Institutions Must Stop Caving to Abusers, Bigots, and White Supremacists
When I learned this morning that yet another colleague had been abused online, I felt simultaneously furious and sick to my stomach. Furious because I deeply respect this colleague and because their voice is important. Furious because, as I write this, it appears that their institution is censuring them, rather than the attackers. Even if the institution ultimately supports this colleague, the lack of immediate support for them in the face of such abuse is egregious enough.
The furious melded with sick to my stomach because I, too, was abused online earlier this year. I know the terrible, gut-wrenching feeling of being attacked by people you have never met. I understand how horrible it is to watch your reputation, your livelihood, your career, your future, your dreams, your fundamental well-being all threatened by people who do not know you. And I have experienced the curious cocktail of disbelief and relief when you are supported by some of your colleagues, and utterly failed by others.
Harassment, bullying, attacks, harmful speech online— we learn about more and more of these abuses by the week.And I am sure that for every case we learn about, there are multiple more cases of silent suffering. I want to emphasize, too, that this is not just a matter for universities, museums, or other institutions employing academics. We all know family members and friends who have been belittled, shunned, mocked, threatened, or worse on social media. This is an issue for all of us.
In May, I was attacked for my research about the history of gender and computing. The people behind the attacks used techniques that (I later learned) are well-known among professionals who study harmful speech online, including sea-lioning and brigading. In September, Dorothy Kim, an assistant professor of English at Vassar College, was attacked for her efforts “to call out white supremacy in the classroom.” Just yesterday, the New York Times Magazine published an essay about the psychologist Amy Cuddy – known for her research on “power poses” – that chronicles “the public nature of the attacks” against her. And today, another colleague is under attack by white supremacists using doxxing. As researchers emphasize, it is most frequently people who are not straight white men who are attacked this way. Furthermore, it is most often people who are relatively powerless in their institutional and/or employment structures who are attacked this way. Kim and I are untenured junior faculty, and Cuddy had been going up for tenure when all hell broke loose for her. Here are profound imbalances of power. Social media facilitates the rapid metastasis of abuse against an individual. And right now, our brick and mortar institutions only amplify and exacerbate it in their failure to confront this abuse.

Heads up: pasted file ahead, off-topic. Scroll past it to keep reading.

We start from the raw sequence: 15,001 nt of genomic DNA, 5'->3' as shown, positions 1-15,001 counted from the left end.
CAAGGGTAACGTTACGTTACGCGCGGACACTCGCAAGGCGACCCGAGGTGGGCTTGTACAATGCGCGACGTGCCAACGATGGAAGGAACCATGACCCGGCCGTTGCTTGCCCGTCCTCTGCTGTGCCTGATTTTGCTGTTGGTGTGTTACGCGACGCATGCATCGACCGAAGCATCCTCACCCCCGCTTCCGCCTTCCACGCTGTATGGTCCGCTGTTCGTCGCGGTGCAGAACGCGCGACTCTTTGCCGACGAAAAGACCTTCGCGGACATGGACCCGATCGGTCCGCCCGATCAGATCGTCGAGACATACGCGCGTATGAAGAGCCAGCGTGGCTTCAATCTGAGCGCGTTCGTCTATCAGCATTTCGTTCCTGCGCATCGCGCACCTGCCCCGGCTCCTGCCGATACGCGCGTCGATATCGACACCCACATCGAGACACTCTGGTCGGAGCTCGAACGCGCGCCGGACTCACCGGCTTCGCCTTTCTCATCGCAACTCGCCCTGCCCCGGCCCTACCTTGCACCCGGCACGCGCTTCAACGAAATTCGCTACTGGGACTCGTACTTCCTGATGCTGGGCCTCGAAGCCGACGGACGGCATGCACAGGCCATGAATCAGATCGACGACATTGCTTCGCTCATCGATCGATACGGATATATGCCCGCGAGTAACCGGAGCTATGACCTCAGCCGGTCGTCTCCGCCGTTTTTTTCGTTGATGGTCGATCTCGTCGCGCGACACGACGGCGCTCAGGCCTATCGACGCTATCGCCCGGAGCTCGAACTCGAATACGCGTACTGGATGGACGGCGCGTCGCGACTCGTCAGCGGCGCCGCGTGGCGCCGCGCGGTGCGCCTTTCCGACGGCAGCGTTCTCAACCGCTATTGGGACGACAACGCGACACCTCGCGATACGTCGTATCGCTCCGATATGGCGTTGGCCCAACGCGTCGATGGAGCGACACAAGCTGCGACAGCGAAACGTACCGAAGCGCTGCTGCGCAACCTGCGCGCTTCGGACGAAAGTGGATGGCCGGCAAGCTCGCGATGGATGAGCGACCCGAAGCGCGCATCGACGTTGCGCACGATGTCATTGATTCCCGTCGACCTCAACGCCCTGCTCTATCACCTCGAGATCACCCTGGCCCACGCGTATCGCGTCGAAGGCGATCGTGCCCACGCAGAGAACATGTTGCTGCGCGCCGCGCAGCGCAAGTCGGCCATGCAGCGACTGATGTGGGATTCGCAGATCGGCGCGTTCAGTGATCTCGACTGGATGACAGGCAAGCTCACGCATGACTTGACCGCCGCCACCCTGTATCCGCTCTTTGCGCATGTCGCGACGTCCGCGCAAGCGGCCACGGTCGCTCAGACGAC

Here’s a starting point for how institutions can support and protect their students, faculty, and employees. Read it, send it to your colleagues, your department heads, your administrators and human resources departments.
Even if you don’t think your research or teaching or personal views are risky, be aware of the measures you may want to take to prepare yourself. You can find a starting point at “Best Practices for Conducting Risky Research and Protecting Yourself from Online Harassment.” The Crash Override Network has multiple resources for dealing with online abuse, as does FemTechNet’s Center for Solutions to Online Violence. Speak Up and Stay Safe prepared a guide “about how to keep yourself safe from individuals, loosely organized groups, and cybermobs online.” Just a few months ago, Lady Science addressed “how to support writers who do women’s history for public audiences,” but the suggestions are widely applicable, especially since anyone who uses social media is susceptible to this kind of attack.
We must stop this. Institutions and social media platforms must be aware of the costs to their people who are the targets of such attacks, and must step up to support them and to censure the attackers. Let us work together to call out the bullies, the harassers, and the abusers for what they are. When you see this happening, speak up against it. Support your graduate students, your junior employees, your untenured faculty. Let’s use our voices for good.